The Giant SCR1.5 is a true all-rounder that would make as great a sportive bike as it would a fast and reliable commuter. Although slightly on the heavy side for its price, it lends itself to year round use and has a great value spec. Stable yet fun, well finished and practical, the Giant SCR1.5 offers a comfortable and dependable ride in traffic and over long distances.
Ride & handling: tight, fun and still stable
Out on the road the testers who were old hands at sportives were very taken with the Giant SCR1.5’s steering stability – especially its ability to hold a line on the road in close proximity to heavy trafﬁc.
The ride is sure-footed in a way that inspires conﬁdence, providing comfort in spades. There’s plenty of toe clearance for safe slow-speed riding.
Road bikes that have provision for mudguards usually have hugely long chainstays and wheelbase dimensions that can affect steering agility when threading through trafﬁc. Giant, though, uses a tight set of frame dimensions and that means it has retained just enough of the fun factor to maintain the handling, though the clearance between tyres and mudguards would be quite tight.
The short and fairly upright riding position is a deﬁnite plus towards the end of a long ride when your back and shoulder muscles are often stretched beyond the comfort zone.
Frame: looks good and more sizes to choose from
The jury’s still out on the look of the Giant SCR1.5 frame but there’s mudguard clearance and it’s well ﬁnished.
Giant practically invented the compact frame design, where the top-tube is more acutely sloping than on a frame described as ‘sloping’. The SCR1.5 uses its proprietary Aluux tubes and a hydro forging process to give them a radically larger cross section where the tubes join. This gives a more organic appearance to the ﬁnished item, though some of the testers felt that Giant hadn’t quite pulled it off.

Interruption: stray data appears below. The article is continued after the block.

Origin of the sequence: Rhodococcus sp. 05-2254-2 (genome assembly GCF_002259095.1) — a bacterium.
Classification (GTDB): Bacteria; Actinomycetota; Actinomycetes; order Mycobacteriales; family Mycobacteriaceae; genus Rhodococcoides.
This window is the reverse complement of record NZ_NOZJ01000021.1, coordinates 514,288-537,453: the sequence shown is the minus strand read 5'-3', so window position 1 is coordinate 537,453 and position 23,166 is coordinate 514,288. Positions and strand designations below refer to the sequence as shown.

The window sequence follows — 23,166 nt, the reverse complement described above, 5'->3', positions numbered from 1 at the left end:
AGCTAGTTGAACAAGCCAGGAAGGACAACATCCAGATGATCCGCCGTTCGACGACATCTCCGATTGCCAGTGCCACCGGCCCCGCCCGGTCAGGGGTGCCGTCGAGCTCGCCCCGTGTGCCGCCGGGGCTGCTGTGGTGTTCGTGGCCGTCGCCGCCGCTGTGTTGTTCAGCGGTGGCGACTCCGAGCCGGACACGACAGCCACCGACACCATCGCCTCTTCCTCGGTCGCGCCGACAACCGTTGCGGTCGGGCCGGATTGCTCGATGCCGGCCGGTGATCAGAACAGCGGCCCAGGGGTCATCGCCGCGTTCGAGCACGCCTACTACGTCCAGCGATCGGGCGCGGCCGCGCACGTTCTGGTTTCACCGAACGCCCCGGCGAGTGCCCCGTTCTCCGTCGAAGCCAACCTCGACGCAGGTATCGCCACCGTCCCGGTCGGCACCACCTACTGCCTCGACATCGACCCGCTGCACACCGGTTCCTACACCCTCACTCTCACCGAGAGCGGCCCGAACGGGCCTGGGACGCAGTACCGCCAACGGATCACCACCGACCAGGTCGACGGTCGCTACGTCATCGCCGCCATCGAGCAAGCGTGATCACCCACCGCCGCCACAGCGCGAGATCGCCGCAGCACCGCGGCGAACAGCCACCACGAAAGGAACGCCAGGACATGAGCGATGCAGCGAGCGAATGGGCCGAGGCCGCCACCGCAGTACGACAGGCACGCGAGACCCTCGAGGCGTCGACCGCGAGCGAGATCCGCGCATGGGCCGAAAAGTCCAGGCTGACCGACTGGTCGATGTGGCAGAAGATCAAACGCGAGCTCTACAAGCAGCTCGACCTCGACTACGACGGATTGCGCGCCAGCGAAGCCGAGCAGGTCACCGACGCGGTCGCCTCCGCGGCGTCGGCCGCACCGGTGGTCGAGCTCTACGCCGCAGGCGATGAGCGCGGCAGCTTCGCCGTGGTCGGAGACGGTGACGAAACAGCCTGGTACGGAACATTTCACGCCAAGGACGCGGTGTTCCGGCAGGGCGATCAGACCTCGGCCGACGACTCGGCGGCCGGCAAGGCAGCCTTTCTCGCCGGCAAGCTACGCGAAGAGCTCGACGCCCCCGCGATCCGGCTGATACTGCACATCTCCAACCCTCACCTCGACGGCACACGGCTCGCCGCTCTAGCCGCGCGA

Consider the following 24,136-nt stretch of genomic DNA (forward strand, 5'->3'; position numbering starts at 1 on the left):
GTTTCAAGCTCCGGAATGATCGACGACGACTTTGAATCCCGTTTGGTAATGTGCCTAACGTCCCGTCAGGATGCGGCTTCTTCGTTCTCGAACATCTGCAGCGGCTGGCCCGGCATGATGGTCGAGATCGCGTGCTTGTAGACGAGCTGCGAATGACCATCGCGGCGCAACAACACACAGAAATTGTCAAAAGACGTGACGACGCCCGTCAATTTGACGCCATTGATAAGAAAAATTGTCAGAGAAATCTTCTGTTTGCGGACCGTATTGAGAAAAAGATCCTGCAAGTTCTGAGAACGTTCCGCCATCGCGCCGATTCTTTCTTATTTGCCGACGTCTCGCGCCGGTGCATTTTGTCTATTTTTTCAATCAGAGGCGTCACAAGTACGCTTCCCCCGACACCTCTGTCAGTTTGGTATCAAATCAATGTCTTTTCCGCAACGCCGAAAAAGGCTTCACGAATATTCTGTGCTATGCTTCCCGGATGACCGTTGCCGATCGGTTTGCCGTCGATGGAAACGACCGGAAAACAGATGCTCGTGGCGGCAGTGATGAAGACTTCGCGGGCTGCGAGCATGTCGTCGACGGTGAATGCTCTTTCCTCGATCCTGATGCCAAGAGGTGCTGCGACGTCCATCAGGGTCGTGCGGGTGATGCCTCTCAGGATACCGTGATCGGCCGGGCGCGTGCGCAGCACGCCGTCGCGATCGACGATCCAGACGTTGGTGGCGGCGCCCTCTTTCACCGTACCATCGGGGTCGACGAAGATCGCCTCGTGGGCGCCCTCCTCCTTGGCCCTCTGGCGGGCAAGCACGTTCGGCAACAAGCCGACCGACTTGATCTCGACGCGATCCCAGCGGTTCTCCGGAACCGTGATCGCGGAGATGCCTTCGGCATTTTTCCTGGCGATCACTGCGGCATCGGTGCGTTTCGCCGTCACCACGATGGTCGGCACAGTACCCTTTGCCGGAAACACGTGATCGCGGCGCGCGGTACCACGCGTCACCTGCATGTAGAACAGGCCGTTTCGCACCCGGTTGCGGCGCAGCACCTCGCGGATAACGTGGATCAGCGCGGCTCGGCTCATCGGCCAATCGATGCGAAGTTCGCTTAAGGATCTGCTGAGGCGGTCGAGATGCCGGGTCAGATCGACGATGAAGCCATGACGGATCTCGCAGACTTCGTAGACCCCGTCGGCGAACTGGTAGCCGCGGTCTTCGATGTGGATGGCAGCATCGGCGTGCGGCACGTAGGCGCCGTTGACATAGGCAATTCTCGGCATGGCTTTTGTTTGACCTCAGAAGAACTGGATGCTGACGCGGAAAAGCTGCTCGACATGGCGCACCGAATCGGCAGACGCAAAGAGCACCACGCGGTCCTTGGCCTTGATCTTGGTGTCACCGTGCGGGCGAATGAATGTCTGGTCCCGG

The Giant SCR1.5 has a carbon fork with an aluminium steerer that is pretty much standard issue at this price, and there’s a generous number of spacers present to enable you to alter the handlebar height.
By providing ﬁve sizes instead of the previous three, Giant has plugged the gaps that were present on its original compact frame range so that all but the tallest of riders are catered for. Riders shorter than 5ft are covered with the similarly equipped (but 9- speed) SCR2W that has the smaller 650 size wheels.
To assist on sizing there’s a useful guide on Giant’s website to determine the correct size.
The frame is ﬁnished to Giant’s usual high standards and more work has clearly gone into the design of the graphics to make them look less low key than of old.
Equipment: decent functional selection based on Shimano Tiagra
Shimano’s 9-speed Tiagra groupset here is very nearly as good as its 105 in terms of functionality and the Giant SCR1.5 has great a handlebar and seatpost.
The Giant A3 aluminium 26.0mm handlebars, tastefully black anodised stem and C5 carbon seatpost are well ﬁnished, though the insert for the light mounting in the back of the Selle Royal Viper saddle rattled until we popped it out.
The silver painted Shimano BR-R450 brake callipers with their plastic quick release levers look cheap but they work well and provide enough clearance for ﬁtting mudguards, so we aren’t complaining.
Wheels: practical and comfortable rather than pretty
Not the prettiest, but with their Alex rims and hubs that you can service yourself, these wheels are practical.
It’s good to see that Giant is still using the highly dependable Alex DA22 wheels, having remained with the same manufacturer for almost two decades. These wheels are neither especially good looking nor particularly exciting technically. However they do have a dependable radial front spoke pattern with crossed rear and the hubs can be serviced using basic cycle tools.
In keeping with the trend for wider tyres on road bikes, Giant has ﬁtted 26mm tyres here instead of the usual narrower ones. This allowed us to drop the tyre pressures to 90 from the usual 100psi, resulting in better comfort levels.